A man wielding a Jason (from Friday the 13th) mask and a gun is believed to have shot and killed a woman outside of a West Palm Beach bar, according to authorities. Among the evidence against the man is a surveillance video showing a hockey-mask-wearing man in the parking lot. Police recovered the man’s vehicle with a hockey mask, a gun, and a thumbprint. The police indicated that cellphone records also tie the man to the scene of the crime.
Surveillance video shows a man wearing a hockey mask attempting to open a woman’s car door. After failing several times, he fired a single shot into the vehicle, killing the woman. Police say that a thumbprint taken from the car door matches the thumbprint of the individual they have in custody. It is unclear what connection the woman had to the assailant, but police believe she was being targeted for some reason. Her family has requested privacy during this time, so that information may not be forthcoming.
Dead to rights?
It looks pretty bad on paper. You have a thumbprint on the car matching the suspect’s, a gun that can be tied to the bullet that killed the victim, and a hockey mask that was caught on camera during the attack. Ballistics have already tied the bullet to the gun found in the defendant’s trunk. In other words, the police have provided prosecutors with enough evidence to get a conviction in front of any jury. However, there is still one defense left to those who are “dead to rights”. They can claim that the police placed the evidence in the trunk of their car in an effort to frame the defendant.
Do police really frame defendants?
Police really do frame defendants, but often it’s for personal gain. As an example, a police officer can be charged under the laws of any state for committing crimes they hold the American public accountable for. In these cases, so-called “dirty” cops will often frame defendants to give themselves probable cause to initiate an arrest. However, they seldom work their way back from murder to frame a random suspect—unless they are the ones who committed the crime.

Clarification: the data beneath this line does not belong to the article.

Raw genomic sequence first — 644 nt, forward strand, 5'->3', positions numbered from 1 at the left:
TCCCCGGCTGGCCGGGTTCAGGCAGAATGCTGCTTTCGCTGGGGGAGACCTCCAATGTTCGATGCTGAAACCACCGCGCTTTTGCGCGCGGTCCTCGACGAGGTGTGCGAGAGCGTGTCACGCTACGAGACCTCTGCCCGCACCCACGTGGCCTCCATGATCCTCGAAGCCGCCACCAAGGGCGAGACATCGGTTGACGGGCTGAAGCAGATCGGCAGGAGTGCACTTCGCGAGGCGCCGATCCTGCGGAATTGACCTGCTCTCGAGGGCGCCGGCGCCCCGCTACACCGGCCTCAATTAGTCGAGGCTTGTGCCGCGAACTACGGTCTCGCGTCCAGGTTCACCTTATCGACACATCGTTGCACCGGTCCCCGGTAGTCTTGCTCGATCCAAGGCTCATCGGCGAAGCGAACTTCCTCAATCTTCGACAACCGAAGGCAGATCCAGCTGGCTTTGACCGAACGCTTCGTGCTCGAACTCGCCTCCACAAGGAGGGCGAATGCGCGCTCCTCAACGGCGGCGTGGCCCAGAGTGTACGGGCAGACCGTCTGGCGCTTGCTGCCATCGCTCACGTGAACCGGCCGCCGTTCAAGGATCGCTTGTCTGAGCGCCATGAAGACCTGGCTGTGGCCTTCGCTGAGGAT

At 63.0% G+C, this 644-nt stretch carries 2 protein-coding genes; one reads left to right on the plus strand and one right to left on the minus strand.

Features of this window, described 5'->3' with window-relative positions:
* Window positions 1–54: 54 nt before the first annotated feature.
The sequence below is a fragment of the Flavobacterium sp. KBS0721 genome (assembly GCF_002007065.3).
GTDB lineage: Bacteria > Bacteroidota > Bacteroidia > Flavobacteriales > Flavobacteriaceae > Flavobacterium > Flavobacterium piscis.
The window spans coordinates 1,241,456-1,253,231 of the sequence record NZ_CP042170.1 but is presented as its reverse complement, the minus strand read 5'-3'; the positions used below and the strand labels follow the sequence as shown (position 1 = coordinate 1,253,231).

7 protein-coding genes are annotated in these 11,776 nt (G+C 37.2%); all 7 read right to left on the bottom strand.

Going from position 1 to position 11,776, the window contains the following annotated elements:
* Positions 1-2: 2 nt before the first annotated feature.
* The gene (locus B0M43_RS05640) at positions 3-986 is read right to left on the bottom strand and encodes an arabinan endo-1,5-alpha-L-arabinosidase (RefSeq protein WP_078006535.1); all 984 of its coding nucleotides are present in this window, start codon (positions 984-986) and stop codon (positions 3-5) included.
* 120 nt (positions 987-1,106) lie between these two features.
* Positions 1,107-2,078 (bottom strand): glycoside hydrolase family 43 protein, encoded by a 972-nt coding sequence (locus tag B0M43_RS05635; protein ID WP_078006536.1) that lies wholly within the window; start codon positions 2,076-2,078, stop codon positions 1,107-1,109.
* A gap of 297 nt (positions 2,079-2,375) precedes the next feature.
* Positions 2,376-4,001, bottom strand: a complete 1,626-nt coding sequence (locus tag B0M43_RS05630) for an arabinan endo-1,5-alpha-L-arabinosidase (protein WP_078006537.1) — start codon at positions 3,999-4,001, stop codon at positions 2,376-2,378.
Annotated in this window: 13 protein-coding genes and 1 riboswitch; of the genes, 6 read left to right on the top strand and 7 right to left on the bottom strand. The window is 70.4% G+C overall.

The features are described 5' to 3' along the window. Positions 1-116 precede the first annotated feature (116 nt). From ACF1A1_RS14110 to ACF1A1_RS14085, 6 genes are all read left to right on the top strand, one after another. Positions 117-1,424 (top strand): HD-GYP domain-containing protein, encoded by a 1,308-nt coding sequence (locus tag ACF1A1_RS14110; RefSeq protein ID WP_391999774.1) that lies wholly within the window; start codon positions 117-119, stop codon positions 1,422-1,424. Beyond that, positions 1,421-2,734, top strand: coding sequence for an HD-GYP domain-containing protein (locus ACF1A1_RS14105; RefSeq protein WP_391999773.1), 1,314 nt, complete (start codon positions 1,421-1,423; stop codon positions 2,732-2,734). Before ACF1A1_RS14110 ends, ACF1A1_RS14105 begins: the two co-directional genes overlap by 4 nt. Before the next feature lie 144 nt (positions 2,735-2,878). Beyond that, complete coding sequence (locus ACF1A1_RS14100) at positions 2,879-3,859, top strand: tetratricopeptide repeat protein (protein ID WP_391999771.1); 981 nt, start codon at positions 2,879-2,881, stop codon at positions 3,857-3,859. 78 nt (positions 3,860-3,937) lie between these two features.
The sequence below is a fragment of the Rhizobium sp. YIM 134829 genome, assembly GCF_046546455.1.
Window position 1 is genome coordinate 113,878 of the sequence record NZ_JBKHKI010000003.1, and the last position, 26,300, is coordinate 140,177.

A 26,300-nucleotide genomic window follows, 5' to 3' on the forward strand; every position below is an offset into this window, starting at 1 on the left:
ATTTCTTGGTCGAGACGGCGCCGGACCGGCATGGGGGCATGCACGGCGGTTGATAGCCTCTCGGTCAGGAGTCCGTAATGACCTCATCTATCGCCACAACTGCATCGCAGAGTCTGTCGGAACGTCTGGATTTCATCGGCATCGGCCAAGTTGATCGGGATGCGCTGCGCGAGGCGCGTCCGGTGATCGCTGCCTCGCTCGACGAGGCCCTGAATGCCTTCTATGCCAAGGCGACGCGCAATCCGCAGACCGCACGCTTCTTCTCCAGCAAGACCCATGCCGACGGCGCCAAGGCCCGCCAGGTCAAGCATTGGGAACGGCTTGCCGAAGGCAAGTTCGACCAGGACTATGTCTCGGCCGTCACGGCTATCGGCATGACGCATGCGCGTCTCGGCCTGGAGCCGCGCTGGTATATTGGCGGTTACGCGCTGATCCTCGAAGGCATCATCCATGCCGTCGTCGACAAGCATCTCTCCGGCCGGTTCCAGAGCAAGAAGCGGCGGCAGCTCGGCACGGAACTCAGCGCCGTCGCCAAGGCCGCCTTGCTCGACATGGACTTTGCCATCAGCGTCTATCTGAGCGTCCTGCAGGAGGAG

What a jury will need is a good reason why the police wanted to frame the individual. Even in a highly-publicized case like Steven Avery, the prosecution was able to frame the entire thing as a choice between believing police officers or the defendant. The jury chose to believe police officers. While choosing to believe police officers is not the standard of evidence that is employed in the majority of criminal trials, it works because people are afraid. They need to believe that police officer have their best interests at heart and that the system, as a whole works. If police officers are framing suspects for murder, then the system doesn’t work, cannot be trusted, and people are left to feel unsafe.
That being said, even in a case like Steven Avery’s, the defense was not able to successfully argue that he was framed ever after he was exonerated in another murder case in which he was apparently framed. So chances are bad that a framing defense will work for this defendant.
Talk to a West Palm Beach Criminal Defense Attorney
The West Palm Beach criminal defense attorneys at The Skier Law Firm, P.A. represents the interests of defendants in both federal and state prosecutions. Call today to schedule an appointment and discuss your options in more detail.